Europe’s media are still abuzz with the extraordinary story of three Americans who tackled a suspected terrorist on Friday on a train in Northern France. The question being asked is: Were they displaying a distinctly American can-do spirit?
That’s probably inevitable, but a better question would be: Should Western countries consider reintroducing compulsory military service to spread some can-do spirit around?
An article published Monday by the French newspaper Le Monde focused on the attitude of the three Americans, exemplified when one, 22-year-old Oregon National Guard specialist Alek Skarlatos, said to his 23-year-old friend, U.S. Air Force Airman First Class Spencer Stone, “Let’s go.”
“Will these three words become a hashtag?” the daily asks, describing the bravery and decisiveness of the men as an argument against passivity in such situations.
President Francois Hollande, awarding the Americans the Legion of Honor, praised their “sangfroid.” A former British Army colonel declared: “It’s an American thing. I salute it.”
According to Stone’s account, he saw the gunman, widely reported to be a 26-year-old Moroccan named Ayoub El-Khazzani, struggling with his rifle and ran to tackle him and put him in a choke hold; Skarlatos disarmed him. When El-Khazzani then pulled a pistol, Skarlatos wrestled that from him, too. Then El-Khazzani pulled a box cutter and stabbed at Stone, nearly severing his thumb. The two young men pummeled the Moroccan until he was unconscious, aided by their friend, Anthony Sadler, a student, and Chris Norman, a 62-year-old Briton. They tied him up.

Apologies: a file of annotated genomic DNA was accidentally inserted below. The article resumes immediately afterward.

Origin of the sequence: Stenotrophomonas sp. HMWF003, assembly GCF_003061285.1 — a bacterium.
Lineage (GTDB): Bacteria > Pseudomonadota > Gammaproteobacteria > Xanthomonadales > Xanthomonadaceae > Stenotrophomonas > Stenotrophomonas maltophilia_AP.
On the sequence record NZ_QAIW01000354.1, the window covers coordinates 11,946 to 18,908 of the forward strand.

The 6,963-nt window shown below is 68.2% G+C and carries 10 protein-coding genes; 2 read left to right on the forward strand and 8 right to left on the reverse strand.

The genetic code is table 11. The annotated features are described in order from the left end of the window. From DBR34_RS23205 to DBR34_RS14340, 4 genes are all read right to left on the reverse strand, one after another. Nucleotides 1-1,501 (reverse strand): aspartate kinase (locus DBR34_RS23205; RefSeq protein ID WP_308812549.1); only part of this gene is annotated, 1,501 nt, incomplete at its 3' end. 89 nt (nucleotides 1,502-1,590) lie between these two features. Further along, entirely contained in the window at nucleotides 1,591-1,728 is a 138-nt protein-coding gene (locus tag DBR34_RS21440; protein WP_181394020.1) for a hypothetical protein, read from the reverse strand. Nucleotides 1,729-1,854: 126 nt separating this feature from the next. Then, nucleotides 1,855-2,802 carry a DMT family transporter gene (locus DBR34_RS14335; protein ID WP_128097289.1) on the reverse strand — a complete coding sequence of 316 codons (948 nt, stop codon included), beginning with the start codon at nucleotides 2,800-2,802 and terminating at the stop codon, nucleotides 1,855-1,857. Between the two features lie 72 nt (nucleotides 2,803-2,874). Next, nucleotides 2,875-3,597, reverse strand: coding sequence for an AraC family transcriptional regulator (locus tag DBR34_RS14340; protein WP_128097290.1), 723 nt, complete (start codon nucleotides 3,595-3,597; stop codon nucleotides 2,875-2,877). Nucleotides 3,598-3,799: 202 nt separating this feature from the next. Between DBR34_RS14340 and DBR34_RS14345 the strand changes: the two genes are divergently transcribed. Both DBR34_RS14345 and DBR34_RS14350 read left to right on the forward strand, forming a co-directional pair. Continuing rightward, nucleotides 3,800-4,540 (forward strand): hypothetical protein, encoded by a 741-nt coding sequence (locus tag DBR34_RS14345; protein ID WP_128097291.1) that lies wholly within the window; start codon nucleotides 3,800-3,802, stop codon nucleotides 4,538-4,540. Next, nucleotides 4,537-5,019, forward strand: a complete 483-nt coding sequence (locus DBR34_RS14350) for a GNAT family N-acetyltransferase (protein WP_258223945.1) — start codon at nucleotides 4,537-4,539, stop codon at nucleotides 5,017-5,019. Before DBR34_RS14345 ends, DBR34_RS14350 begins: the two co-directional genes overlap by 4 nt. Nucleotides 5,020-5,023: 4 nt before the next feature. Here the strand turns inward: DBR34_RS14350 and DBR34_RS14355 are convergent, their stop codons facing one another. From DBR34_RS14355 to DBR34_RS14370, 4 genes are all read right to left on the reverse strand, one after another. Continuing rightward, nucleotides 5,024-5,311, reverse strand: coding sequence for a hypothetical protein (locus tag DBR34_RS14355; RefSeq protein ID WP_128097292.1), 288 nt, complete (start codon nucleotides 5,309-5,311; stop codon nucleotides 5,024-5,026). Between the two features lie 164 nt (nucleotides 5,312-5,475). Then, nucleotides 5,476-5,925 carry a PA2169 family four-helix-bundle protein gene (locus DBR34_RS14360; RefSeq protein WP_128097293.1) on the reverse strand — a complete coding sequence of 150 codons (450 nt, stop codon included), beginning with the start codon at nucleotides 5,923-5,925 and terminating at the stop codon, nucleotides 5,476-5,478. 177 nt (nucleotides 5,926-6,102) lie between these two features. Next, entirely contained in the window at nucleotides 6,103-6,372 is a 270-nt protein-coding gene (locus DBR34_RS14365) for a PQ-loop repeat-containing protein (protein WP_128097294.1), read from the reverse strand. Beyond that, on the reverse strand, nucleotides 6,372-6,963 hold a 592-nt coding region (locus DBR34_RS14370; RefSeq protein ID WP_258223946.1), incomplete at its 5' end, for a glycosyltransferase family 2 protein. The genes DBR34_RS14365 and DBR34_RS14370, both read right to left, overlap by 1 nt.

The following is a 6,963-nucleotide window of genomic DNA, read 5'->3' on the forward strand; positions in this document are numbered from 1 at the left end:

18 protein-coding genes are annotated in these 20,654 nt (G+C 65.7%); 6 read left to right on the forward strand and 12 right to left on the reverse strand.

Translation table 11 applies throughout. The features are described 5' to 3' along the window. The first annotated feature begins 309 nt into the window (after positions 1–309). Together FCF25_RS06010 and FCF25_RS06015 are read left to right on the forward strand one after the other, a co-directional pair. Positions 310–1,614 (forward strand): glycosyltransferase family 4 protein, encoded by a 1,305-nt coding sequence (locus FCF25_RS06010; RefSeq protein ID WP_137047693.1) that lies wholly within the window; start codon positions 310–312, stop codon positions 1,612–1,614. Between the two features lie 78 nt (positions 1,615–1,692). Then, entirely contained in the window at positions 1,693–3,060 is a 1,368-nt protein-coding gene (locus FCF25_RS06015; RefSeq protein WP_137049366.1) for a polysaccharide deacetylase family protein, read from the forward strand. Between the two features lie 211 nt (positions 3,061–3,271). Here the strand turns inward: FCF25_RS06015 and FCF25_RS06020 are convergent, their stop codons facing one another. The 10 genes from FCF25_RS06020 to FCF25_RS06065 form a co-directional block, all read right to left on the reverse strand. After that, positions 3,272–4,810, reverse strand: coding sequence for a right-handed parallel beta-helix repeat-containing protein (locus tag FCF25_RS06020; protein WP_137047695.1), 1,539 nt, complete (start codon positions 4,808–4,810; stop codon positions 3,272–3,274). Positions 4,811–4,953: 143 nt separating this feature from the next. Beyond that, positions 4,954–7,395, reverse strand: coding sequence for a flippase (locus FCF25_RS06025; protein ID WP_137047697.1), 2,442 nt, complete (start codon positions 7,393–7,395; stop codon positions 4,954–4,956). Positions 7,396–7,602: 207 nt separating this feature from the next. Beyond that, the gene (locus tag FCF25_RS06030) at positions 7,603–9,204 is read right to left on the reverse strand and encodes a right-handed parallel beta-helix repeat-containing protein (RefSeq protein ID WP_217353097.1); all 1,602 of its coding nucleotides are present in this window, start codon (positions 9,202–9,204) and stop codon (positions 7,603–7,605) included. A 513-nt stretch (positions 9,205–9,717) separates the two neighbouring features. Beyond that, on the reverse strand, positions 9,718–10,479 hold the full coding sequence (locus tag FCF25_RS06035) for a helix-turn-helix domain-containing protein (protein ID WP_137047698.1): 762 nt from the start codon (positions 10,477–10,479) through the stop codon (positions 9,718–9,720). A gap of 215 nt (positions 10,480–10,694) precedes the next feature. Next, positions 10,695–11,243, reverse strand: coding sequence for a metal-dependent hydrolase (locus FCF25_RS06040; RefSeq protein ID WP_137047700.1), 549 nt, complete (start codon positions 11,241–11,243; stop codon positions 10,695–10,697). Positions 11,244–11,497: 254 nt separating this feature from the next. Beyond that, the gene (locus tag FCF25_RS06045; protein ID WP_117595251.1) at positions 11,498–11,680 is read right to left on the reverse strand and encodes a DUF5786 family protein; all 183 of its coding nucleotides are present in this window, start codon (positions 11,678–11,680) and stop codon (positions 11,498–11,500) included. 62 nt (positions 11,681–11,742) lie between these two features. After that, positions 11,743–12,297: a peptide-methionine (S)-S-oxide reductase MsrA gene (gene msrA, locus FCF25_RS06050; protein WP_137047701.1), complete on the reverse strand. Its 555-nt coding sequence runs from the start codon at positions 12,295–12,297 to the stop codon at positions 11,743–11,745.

The four weren’t, however, the first to try to stop El-Khazzani. A man who asked to remain anonymous reportedly threw himself at the gunman when he was still in the train’s toilet, strapping on weapons. He was overpowered. A U.S.-born university professor from Paris, Mark Moogalian, then wrestled the semi-automatic from El-Khazzani, only to be shot with a pistol.
If Hollywood makes a film out of this, I’m sure, “Let’s go” would be at the heart of the narrative. The bravery of all six men is overwhelming, as is the power of their recognition that if they failed to act, everyone in the train was probably going to die.
So too is the concern that El-Khazzani, who appears to have lived in Spain and France and was on a terrorist watch list in both countries, presages more such attacks as hundreds of jihadists return to Europe from Syria. El-Khazzani says he was just trying to rob people and found the weapons abandoned in a park.
Soft targets – from trains to bars to shopping malls – can be attacked. No police force can protect them all, and no intelligence service can monitor every suspect. So if this incident tells us anything about defending against terrorism, it is that ordinary people will sometimes be the only defense. The key to making ordinary people effective isn’t the American spirit, it’s training. Because they knew what to do, Stone and Skarlatos were confident enough to say, “Let’s go,” and empowered to succeed.
Moogalian is still alive, his wife says, thanks to Stone. The American said he saw the professor was bleeding profusely from his neck, realized a tourniquet would do no good, and plunged two fingers into the wound to cap a burst artery until help arrived. Without military-level first aid training, I doubt he would have had the knowledge or confidence to act so effectively.
Conscription-based militaries are out of vogue in the United States and most of Europe. They’re expensive, inefficient and unpopular. Reinstituting the draft would as yet be a vast overreaction to the scale of the threat.
Even so, it’s worth considering that the most effective defense against an attack that is increasingly part of the jihadist tool kit may be to make the training Stone and Skarlatos had much more widespread.
Marc Champion is a columnist for Bloomberg View.